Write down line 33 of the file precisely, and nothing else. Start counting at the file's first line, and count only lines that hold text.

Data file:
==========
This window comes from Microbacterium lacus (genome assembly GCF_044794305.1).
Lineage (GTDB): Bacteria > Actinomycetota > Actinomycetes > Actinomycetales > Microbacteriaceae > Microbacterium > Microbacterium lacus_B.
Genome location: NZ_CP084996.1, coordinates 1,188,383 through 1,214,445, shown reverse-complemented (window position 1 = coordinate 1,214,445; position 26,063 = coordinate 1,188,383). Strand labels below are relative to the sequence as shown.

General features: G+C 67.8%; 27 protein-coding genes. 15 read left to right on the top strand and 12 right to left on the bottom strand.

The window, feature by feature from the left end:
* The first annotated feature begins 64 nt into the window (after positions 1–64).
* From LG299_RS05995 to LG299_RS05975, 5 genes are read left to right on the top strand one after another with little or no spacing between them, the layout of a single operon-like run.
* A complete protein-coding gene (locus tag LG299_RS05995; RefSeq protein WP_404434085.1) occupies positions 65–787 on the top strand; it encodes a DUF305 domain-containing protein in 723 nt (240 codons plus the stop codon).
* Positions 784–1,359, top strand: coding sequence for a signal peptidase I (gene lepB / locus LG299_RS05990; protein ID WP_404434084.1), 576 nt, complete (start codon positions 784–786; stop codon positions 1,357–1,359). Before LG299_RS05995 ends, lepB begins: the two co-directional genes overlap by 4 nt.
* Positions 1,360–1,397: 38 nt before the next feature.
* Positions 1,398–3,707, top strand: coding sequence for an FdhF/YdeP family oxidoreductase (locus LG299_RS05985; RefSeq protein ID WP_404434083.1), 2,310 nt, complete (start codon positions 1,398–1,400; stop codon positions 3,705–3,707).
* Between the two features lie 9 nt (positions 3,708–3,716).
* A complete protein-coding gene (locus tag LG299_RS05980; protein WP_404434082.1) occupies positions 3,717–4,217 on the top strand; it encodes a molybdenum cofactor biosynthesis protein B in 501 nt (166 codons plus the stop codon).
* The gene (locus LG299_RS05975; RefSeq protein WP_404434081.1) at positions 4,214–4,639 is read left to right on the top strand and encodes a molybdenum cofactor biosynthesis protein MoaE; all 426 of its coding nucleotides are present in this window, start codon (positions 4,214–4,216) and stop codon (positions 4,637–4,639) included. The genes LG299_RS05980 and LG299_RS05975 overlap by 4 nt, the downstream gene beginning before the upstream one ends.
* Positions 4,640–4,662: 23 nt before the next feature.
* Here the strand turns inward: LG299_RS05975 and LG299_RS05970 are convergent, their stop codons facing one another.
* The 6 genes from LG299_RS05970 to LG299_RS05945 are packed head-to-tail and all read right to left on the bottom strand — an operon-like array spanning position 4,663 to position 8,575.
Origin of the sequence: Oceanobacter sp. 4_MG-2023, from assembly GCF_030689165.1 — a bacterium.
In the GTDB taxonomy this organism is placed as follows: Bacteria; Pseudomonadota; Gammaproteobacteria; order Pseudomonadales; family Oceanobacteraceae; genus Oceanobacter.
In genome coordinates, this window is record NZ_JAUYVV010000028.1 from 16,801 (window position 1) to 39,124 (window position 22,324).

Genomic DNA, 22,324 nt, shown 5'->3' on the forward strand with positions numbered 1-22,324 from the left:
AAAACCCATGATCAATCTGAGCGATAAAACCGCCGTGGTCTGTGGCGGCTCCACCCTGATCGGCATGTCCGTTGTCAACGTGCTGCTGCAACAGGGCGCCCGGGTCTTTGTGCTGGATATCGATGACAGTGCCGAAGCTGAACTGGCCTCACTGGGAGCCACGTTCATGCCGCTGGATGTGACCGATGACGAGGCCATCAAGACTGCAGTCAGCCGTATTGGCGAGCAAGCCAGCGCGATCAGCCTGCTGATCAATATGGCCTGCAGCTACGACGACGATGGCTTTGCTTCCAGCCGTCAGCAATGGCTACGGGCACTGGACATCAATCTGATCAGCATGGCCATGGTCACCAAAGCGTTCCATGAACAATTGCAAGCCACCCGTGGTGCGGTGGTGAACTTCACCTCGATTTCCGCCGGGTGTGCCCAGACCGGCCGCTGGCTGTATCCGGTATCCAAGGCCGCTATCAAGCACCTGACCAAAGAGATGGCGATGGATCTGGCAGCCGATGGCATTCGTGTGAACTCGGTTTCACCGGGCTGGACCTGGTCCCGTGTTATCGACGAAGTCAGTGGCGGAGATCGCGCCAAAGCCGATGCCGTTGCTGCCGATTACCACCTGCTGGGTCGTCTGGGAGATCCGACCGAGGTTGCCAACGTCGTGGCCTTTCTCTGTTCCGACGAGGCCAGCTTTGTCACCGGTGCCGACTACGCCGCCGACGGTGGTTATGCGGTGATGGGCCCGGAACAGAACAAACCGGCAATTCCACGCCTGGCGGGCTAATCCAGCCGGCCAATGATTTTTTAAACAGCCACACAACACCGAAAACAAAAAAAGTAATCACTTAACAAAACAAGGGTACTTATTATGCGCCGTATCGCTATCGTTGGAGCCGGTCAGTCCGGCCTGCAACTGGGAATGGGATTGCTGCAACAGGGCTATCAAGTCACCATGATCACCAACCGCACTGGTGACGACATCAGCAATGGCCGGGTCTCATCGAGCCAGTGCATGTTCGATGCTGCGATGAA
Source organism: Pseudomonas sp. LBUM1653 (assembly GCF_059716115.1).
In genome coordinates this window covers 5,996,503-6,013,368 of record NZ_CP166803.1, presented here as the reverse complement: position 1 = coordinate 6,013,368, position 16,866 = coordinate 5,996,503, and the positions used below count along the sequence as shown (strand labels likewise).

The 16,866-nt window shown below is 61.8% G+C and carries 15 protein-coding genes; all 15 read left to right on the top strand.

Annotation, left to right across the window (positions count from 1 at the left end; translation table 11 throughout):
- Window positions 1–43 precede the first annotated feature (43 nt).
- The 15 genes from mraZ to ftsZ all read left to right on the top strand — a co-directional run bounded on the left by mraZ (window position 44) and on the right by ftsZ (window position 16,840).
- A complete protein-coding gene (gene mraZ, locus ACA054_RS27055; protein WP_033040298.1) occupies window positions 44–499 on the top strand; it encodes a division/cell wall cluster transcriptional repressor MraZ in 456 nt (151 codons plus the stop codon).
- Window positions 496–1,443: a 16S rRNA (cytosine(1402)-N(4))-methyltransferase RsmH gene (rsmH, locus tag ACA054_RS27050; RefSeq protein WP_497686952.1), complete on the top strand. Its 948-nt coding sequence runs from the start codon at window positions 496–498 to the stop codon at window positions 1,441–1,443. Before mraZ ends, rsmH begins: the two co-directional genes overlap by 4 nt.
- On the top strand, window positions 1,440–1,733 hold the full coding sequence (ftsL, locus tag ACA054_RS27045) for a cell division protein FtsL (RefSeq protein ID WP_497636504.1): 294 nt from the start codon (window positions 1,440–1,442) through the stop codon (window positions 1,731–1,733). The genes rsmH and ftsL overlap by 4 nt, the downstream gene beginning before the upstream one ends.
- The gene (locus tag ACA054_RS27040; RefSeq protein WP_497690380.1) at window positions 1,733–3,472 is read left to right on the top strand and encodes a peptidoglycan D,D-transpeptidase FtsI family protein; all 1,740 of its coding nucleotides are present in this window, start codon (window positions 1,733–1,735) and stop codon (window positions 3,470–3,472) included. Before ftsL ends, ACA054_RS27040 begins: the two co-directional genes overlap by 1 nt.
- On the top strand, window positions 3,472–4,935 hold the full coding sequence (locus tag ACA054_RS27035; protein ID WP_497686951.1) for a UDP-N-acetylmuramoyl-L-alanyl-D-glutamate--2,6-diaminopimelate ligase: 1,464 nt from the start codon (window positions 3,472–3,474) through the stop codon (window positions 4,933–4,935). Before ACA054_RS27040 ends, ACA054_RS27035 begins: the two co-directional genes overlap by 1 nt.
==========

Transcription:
- On the top strand, window positions 3,472–4,935 hold the full coding sequence (locus tag ACA054_RS27035; protein ID WP_497686951.1) for a UDP-N-acetylmuramoyl-L-alanyl-D-glutamate--2,6-diaminopimelate ligase: 1,464 nt from the start codon (window positions 3,472–3,474) through the stop codon (window positions 4,933–4,935). Before ACA054_RS27040 ends, ACA054_RS27035 begins: the two co-directional genes overlap by 1 nt.